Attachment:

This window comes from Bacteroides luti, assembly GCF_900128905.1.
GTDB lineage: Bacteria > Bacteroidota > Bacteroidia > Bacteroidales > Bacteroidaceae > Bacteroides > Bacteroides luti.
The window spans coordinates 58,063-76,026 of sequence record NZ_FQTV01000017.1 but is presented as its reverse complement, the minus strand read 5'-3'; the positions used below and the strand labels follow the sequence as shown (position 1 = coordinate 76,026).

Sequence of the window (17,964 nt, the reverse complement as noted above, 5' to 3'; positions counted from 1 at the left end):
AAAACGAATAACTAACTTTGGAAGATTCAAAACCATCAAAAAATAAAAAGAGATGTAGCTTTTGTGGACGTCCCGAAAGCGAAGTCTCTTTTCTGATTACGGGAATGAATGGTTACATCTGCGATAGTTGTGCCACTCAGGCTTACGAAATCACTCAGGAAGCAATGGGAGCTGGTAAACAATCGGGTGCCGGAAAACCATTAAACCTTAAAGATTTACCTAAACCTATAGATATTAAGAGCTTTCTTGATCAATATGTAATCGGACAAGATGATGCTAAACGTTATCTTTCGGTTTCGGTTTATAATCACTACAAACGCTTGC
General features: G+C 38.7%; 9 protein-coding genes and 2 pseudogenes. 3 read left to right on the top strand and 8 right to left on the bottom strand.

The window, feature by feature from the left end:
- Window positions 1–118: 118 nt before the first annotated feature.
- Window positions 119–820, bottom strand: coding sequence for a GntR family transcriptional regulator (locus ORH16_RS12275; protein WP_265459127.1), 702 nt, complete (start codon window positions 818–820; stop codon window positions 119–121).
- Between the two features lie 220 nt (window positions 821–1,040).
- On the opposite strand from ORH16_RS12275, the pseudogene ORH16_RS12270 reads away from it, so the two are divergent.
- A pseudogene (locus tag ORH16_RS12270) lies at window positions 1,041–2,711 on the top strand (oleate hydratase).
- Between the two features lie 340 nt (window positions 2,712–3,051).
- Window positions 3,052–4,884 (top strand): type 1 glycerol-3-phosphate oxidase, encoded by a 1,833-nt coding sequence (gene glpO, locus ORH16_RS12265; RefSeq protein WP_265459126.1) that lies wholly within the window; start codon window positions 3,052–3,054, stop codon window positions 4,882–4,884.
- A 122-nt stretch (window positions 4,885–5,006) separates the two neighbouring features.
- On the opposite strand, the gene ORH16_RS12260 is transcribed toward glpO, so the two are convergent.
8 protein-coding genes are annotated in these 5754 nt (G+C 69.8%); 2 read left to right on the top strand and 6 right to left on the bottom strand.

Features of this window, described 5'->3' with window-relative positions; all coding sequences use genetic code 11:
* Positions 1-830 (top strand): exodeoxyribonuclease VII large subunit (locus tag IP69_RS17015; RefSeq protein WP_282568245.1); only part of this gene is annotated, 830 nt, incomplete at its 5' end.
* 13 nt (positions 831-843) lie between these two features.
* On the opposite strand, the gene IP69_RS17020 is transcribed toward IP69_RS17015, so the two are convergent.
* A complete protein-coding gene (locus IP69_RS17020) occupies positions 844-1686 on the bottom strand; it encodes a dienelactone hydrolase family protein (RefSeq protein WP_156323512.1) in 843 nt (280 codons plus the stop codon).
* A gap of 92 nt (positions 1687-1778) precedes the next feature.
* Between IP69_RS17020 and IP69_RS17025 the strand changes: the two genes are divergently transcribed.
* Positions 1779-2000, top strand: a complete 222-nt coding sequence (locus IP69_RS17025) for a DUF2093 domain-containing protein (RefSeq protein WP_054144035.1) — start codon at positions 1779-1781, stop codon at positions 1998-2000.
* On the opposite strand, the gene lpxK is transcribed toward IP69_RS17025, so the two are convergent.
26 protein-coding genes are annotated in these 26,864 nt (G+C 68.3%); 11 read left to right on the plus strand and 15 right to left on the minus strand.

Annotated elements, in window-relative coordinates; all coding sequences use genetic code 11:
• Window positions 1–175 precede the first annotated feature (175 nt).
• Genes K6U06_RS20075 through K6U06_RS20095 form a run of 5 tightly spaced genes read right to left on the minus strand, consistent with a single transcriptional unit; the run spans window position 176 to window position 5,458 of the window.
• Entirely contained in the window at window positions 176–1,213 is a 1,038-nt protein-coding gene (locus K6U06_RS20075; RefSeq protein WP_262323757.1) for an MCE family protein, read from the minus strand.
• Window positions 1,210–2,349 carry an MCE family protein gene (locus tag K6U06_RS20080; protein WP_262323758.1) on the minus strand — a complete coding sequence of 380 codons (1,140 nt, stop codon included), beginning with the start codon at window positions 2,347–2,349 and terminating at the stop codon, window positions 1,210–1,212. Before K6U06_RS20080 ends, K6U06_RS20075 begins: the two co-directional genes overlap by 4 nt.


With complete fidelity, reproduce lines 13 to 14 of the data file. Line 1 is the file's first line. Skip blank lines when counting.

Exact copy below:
- Between the two features lie 340 nt (window positions 2,712–3,051).
- Window positions 3,052–4,884 (top strand): type 1 glycerol-3-phosphate oxidase, encoded by a 1,833-nt coding sequence (gene glpO, locus ORH16_RS12265; RefSeq protein WP_265459126.1) that lies wholly within the window; start codon window positions 3,052–3,054, stop codon window positions 4,882–4,884.